Dr. Martin Luther King Jr. closed his “I Have a Dream” speech with the words, “Free at Last.”
Preceding these words were verses about ringing the bells of freedom from the mountain tops. Dr. King gave voice to his views on freedom: With this faith we are all supposed to be able to work together, pray together, and struggle together in order to stand up for the cause of freedom.
We are often unable to work together because we do not know how to give. Jesus said, in Matthew (5:40), “if a man takes your tunic give him your cloak also.” A tunic served as a man’s shirt; a cloak was an overcoat and, if needed, a blanket at night. What would Christ ask of us today, after Haiti’s devastating earthquake? To give, and to work together.
Dr. King was a giving man. He knew how to encourage people, to help them work together. Dr. King understood Christ’s love ethic and its power to bring peace.
Christ reminded us not to think of our rights, but of our duty. He reminded us that we have no privileges, but many responsibilities. Dr. King understood these truths; they helped him to give of himself for the cause of freedom, and to free others to continue his example.
Praying together helps us to heal. In Matthew (5:44-45), Christ said, “But I tell you: Love your enemies and pray for those who persecute you, that you may be sons of your father in heaven.” Dr. King, like Christ, bid us to pray for our enemies. Why? Because no person can pray for another and still hate him. Our love is perfected by expressing our love for others through prayer.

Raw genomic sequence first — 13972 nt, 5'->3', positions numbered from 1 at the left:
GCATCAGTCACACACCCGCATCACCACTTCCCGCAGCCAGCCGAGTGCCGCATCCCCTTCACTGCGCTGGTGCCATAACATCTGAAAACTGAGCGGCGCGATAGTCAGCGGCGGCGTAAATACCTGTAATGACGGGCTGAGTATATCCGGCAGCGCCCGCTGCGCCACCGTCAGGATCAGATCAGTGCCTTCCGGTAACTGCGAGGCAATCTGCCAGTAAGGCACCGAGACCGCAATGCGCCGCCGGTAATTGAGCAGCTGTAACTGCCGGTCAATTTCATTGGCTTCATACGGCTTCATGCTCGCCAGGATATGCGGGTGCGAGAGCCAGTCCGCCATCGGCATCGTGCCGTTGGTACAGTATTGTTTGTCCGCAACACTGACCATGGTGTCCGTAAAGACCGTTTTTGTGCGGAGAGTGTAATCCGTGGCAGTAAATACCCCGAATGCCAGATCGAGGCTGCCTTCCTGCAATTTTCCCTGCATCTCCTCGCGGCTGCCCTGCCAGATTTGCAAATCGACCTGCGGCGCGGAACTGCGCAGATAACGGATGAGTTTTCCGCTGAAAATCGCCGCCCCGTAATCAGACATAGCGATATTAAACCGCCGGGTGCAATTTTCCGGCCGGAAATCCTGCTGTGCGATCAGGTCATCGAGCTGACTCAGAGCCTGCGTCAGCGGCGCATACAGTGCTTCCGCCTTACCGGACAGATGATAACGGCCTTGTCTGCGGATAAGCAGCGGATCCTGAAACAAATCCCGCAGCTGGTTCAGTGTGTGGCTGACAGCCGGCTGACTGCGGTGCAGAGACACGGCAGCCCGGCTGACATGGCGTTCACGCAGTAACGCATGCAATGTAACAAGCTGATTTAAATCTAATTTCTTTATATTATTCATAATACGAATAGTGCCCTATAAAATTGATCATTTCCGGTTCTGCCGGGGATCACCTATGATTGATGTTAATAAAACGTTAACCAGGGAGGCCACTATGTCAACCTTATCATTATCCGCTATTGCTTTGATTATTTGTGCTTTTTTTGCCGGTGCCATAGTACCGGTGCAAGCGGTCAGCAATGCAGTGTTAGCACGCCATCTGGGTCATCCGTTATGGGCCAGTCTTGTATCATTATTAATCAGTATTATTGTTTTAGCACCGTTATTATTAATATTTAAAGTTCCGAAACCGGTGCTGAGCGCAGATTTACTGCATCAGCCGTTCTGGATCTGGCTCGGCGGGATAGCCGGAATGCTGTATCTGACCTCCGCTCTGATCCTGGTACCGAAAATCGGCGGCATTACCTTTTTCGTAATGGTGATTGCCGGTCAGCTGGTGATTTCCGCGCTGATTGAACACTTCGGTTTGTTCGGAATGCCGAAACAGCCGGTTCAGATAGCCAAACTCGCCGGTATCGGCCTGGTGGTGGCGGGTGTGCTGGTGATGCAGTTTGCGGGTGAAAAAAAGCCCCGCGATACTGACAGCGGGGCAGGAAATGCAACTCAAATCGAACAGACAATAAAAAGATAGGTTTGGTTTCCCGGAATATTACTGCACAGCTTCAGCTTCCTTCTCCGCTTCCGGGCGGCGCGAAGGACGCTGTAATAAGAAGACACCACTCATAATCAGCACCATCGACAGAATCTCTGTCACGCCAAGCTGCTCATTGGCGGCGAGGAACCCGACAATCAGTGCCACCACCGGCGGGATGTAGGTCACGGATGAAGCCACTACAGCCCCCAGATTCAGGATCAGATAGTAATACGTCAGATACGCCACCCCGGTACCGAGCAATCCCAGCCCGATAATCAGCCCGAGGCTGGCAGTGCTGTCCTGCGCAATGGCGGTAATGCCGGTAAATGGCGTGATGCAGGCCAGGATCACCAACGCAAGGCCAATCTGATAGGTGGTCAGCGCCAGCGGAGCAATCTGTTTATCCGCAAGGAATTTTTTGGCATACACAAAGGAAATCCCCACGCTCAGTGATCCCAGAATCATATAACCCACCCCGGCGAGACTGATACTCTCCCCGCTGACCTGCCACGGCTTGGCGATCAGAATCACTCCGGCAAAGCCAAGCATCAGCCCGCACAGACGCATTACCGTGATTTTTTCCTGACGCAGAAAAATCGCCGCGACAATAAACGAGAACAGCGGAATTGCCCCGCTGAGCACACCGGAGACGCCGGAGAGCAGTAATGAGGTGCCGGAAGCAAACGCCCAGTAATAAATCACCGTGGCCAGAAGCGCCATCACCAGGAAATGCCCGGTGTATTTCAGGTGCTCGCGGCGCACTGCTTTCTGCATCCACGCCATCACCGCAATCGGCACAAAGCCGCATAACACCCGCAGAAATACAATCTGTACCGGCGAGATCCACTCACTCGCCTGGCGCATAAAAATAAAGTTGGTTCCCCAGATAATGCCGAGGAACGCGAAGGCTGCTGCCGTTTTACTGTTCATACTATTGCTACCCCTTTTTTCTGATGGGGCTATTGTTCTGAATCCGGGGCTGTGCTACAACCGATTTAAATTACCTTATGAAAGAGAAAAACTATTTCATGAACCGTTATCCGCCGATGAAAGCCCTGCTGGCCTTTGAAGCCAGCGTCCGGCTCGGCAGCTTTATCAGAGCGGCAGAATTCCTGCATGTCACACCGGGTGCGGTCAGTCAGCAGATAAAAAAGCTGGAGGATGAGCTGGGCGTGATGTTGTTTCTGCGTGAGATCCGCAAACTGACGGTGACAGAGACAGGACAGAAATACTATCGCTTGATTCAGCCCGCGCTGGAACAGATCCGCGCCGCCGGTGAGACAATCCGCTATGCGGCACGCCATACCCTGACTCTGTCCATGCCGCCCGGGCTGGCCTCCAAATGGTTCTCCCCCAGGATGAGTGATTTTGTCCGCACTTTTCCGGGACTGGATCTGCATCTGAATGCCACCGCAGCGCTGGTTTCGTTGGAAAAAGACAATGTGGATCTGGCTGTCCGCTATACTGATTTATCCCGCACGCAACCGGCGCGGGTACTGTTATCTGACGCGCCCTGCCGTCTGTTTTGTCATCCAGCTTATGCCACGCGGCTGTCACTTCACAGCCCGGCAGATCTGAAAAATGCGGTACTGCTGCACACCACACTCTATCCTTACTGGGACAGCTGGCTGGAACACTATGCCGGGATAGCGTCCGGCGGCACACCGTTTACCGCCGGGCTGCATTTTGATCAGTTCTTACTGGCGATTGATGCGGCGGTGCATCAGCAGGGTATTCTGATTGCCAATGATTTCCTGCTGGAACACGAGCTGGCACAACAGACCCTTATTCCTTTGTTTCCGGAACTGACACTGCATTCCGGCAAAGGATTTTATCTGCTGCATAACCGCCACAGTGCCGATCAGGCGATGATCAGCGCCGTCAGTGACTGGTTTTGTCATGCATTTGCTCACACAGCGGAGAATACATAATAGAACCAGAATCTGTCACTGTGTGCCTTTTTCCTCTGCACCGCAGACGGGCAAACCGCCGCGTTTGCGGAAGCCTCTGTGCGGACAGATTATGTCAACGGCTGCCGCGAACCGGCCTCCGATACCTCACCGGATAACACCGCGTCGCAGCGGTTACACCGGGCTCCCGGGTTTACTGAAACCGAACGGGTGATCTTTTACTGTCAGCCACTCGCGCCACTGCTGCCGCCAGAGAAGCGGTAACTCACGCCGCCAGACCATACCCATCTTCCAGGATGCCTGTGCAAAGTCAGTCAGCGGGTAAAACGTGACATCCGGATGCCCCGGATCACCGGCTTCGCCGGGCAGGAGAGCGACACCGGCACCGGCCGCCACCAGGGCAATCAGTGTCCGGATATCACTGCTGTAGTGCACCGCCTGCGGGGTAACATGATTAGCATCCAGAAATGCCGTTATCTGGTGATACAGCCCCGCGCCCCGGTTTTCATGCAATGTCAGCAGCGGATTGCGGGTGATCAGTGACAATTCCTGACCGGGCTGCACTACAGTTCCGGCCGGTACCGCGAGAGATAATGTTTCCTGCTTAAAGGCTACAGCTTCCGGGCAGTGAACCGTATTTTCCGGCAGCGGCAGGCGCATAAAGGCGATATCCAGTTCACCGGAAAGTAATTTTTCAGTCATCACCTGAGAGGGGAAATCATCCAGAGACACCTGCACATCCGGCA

Dr. King’s love ethic anchored his strategy of peaceful non-violence. Prayers offered for his enemies demonstrated King’s character and strength.
When Christ lives in our hearts, bitterness dies, and Agape love springs within us. We are transformed by bringing forth to God, in prayer, the person we are tempted to hate.
When we struggle together, we realize our purpose in life. Christ, in Matthew (5:48), says, “Be perfect, therefore, as your heavenly Father is perfect.” Christ knew that perfection for mankind was found in loving, and in being godlike. In Greek, the word for “perfect” (teleios), describes the functional fulfillment of purpose for which a thing is made. We become functional and godlike only through love.
The perfect person is one who loves and cares for all, who fulfills the purpose of his creation, as did Dr. King. When we care for people, even for our enemies, we become godlike servants, able to act in disasters, such as that which occurred in Haiti, with clarity of purpose.
Dr. King said that with this faith, freedom would ring from every mountain top. Dr. King spoke of physical freedom then. Today, God is ringing the bell of spiritual freedom. We must let it ring in our hearts, souls, and minds, to allow ourselves to be all that God has designed us to be.
When we begin working together, praying together, and struggling together, then we will be able to join hands and sing the words of the old Negro spiritual, “Free at last, free at last; thank God almighty, we are free at last!”
The Rev. Dr. R. Joaquin Willis is pastor of the Church of the Open Door at 6001 NW 8th Ave., Miami. To contact the church, call 305-759-0373 or email the pastor at firstname.lastname@example.org.